Tanzania: Government withdraws individuals’ and NGOs’ right to direct access to African Court

The government of the Republic of Tanzania has withdrawn the right of individuals and NGOs to institute cases against it directly before the African Court on Human and Peoples’ Rights.

The withdrawal is being seen as an attempt to evade accountability especially in light of the fact that most cases filed at the African Court as well as most judgements issued by the same Court are against the Republic of Tanzania. [1]

Tanzania hosts the African Court whose seat is in Arusha, hence the withdrawal undermines the authority and mandate of the African Court.

The large number of the cases filed and decided the Court point towards major flaws in the justice system of Tanzania in the wake of mass human rights violations.

In 2018, ARTICLE 19 Eastern Africa together with 64 other Civil Society Organizations wrote an open letter to President Magufuli expressing concern over the worrying decline in respect for human rights, including the rights to freedom of association, expression and peaceful assembly, in Tanzania.

The letter urged the government to take proactive measures to protect the rights which are crucial to civic space and publicly recognize the essential role that a vibrant civil society and an independent media play in creating peaceful and equal societies

ARTICLE 19 has also documented grave violations of free speech, media freedom and freedom of assembly in the country including arrests of journalists and activists whose speech or articles merely lack political tolerance.

In 2016, the Republic of Rwanda also withdrew its declaration granting individuals and NGOs the right to institute cases against it directly before the African Court while a case was pending determination.  Rwanda’s withdrawal now leaves only eight countries that have deposited declarations allowing individuals and NGOs to institute cases directly before the African Court. These are Burkina Faso, Côte d’Ivoire, Ghana, Malawi, Benin, Tunisia, Gambia and Mali.

The tactic of withdrawing from the Court after cases have been launched, coupled with the low number of the declarations to the Court is illustrative of the wavering commitment of many African States in the protection of human rights.

Sandra Waswa, Acting Regional Director, ARTICLE 19 Eastern Africa comments that ‘‘The making of a declaration allowing individuals and NGOs to directly file cases at the African Court demonstrates a government’s commitment to the protection of human rights. The withdrawal of the declaration by the Republic of Tanzania represents a significant set-back for the protection of human rights in country and for Africa in general,’’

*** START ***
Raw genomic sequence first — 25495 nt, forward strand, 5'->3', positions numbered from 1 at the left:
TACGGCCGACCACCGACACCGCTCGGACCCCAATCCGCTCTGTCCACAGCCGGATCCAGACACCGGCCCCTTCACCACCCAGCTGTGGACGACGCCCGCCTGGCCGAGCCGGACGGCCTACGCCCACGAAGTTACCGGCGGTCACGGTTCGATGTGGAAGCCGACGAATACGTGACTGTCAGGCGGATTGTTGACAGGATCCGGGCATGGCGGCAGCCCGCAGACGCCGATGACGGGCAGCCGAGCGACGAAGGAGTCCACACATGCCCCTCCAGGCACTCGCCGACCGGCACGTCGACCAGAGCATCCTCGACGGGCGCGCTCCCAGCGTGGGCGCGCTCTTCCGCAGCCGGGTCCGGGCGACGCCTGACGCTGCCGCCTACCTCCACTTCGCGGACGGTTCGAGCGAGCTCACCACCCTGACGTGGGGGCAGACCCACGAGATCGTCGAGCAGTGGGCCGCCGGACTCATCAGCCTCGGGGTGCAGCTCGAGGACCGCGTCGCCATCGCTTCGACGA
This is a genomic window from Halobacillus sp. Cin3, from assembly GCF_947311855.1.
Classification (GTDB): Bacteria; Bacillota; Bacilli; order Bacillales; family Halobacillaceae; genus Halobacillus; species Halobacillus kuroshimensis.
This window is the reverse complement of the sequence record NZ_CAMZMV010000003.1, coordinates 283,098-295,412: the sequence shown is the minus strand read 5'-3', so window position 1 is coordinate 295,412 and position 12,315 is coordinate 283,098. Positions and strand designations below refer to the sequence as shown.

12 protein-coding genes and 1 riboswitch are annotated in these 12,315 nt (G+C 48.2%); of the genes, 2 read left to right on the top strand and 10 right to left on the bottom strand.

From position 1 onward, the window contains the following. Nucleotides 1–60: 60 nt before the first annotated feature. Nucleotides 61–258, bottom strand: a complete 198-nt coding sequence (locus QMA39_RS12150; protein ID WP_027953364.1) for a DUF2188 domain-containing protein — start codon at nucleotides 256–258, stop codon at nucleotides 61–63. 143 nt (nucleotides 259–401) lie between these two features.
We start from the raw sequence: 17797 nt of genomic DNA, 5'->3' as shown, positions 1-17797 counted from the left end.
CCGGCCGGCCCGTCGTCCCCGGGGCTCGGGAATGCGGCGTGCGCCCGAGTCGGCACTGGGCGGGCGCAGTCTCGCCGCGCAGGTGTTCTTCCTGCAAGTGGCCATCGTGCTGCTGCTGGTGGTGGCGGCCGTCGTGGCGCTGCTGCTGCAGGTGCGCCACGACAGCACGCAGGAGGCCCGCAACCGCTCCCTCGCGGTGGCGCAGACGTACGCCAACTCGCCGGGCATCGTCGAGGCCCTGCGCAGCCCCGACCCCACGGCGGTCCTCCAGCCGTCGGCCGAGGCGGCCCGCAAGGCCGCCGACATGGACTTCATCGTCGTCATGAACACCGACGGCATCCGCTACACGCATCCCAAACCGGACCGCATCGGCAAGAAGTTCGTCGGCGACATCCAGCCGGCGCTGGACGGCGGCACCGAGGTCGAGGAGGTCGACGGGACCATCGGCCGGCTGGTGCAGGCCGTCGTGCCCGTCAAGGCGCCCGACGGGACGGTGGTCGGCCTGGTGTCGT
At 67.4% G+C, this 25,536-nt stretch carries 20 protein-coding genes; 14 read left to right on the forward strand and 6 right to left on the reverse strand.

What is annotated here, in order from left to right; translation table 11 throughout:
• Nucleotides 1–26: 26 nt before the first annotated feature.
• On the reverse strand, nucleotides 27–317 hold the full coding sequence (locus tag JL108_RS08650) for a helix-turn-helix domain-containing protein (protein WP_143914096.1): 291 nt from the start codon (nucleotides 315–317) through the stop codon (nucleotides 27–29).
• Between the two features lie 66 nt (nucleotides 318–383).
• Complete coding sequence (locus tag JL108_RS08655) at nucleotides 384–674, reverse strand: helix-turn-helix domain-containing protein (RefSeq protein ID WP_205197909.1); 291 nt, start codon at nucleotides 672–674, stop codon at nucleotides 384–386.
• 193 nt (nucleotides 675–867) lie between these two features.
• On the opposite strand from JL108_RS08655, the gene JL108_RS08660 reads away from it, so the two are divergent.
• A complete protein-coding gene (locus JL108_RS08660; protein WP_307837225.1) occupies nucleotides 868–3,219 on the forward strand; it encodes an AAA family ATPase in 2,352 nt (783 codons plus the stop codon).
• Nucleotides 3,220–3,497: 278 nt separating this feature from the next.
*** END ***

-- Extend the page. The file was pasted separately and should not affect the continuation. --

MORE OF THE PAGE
Tanzania, specifically saw the most significant drop in overall freedom of expression score between 2015 and 2016 (as measured by the Global Expression Report 2018/19.

The Global Expression Report also highlights that in Tanzania homophobia is sanctioned in law and police violence against LGBTQ+ peoples is alarmingly regular.

ARTICLE 19 calls upon the government of the Republic of Tanzania to reverse its decision to withdraw the declaration.

The African Union and African states committed to the continued development of the African Human Rights System must redouble efforts to strengthen the African Court’s role for the protection of human and peoples’ rights throughout the continent, by ratifying the existing Protocol and depositing declarations allowing individual and NGOs direct access to the Court.


Notes to editors:

[1] The Republic of Tanzania deposited the declaration on the 29th of March 2010. The   The making of the Declaration on Article 34(6) of the Protocol is optional on the State Parties to the Protocol, so is its withdrawal. Emerging from the Principle of State sovereignty, the Republic of Tanzania is free to commit itself and they retain the discretion to withdraw their commitments.

However, the withdrawal of the declaration effectively denies individuals and NGOs in the country the right to access justice. The ability for individuals and non-governmental organizations (NGOs) to file cases directly before the African Court, the principal human rights protection structure on the continent, significantly reduces barriers of accessing justice to survivors and victims of human rights violations seeking redress and significantly increases the capacity of the Court to carry out its crucial mandate.